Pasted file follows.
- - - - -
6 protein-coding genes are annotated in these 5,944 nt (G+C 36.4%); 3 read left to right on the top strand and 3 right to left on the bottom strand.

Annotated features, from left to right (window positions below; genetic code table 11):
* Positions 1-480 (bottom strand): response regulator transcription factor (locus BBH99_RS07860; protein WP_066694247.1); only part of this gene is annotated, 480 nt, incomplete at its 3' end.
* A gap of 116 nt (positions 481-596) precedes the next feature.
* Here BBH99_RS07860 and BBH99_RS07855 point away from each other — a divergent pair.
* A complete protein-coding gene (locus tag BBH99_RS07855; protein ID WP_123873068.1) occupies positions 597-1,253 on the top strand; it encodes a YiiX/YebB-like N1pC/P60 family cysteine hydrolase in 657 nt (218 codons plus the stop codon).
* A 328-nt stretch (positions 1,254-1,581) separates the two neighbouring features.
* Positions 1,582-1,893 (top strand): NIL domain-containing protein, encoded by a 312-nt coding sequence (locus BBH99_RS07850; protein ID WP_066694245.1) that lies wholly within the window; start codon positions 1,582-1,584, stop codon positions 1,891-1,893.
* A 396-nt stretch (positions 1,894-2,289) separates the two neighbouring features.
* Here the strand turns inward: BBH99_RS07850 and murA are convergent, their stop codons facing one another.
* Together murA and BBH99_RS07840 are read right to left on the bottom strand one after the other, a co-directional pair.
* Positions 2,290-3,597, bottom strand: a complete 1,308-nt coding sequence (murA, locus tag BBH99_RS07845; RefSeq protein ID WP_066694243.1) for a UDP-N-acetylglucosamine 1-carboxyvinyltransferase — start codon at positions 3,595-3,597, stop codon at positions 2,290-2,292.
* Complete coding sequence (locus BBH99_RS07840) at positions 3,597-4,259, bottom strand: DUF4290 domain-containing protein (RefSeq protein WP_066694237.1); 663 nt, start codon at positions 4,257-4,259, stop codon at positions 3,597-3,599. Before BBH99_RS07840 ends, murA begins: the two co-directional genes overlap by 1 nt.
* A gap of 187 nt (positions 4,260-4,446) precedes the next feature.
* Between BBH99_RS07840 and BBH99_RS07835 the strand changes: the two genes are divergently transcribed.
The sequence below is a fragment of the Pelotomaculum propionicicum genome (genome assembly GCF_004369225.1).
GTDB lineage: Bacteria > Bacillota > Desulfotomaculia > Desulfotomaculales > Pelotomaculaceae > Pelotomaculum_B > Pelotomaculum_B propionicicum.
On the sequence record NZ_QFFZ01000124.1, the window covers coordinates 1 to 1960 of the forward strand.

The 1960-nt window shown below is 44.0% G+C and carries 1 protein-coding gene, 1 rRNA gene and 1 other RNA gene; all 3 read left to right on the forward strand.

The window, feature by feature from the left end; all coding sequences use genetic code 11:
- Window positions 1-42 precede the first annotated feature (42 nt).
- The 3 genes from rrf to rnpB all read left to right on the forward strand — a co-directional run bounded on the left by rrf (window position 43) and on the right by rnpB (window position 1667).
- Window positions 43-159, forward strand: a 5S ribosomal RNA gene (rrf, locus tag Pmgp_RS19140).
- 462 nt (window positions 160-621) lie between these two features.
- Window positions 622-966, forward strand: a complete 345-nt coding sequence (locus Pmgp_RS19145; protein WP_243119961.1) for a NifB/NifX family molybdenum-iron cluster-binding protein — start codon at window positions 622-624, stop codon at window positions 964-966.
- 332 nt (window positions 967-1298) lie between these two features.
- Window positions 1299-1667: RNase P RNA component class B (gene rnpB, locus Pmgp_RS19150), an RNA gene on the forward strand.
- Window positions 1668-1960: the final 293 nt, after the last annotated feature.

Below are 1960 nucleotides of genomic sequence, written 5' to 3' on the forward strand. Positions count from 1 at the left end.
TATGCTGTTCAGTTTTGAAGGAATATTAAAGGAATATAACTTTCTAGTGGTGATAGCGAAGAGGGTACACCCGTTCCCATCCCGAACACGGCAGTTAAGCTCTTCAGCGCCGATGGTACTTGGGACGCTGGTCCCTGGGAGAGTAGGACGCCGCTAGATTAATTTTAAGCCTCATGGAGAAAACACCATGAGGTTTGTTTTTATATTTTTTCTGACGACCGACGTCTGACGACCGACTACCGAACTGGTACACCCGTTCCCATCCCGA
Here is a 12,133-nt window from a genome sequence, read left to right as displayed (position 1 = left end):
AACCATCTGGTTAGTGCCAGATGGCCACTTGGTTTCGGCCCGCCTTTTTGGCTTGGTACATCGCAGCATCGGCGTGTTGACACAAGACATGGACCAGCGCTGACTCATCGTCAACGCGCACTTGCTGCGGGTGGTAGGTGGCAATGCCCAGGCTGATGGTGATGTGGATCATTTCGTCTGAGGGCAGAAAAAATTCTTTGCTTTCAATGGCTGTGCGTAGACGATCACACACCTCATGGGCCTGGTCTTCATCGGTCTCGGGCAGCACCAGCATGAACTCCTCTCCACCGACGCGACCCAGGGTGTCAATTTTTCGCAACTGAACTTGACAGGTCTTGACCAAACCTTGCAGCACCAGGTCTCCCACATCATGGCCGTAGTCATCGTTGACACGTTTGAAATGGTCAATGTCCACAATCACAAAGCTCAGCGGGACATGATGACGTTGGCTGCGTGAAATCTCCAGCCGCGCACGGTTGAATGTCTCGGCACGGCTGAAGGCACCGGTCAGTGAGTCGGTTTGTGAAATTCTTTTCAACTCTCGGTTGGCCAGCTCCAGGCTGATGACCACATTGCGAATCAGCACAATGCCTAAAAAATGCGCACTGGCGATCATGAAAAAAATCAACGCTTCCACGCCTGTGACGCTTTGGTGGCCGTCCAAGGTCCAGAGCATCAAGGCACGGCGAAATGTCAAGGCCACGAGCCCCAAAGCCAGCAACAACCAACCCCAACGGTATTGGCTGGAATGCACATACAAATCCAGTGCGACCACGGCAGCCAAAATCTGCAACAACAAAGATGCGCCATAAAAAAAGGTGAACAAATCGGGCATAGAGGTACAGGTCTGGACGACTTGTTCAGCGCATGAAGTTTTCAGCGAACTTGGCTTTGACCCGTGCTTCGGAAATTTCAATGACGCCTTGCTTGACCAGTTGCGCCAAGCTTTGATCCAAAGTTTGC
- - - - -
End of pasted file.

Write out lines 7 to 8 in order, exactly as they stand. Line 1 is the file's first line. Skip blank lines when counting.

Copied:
* A 328-nt stretch (positions 1,254-1,581) separates the two neighbouring features.
* Positions 1,582-1,893 (top strand): NIL domain-containing protein, encoded by a 312-nt coding sequence (locus BBH99_RS07850; protein ID WP_066694245.1) that lies wholly within the window; start codon positions 1,582-1,584, stop codon positions 1,891-1,893.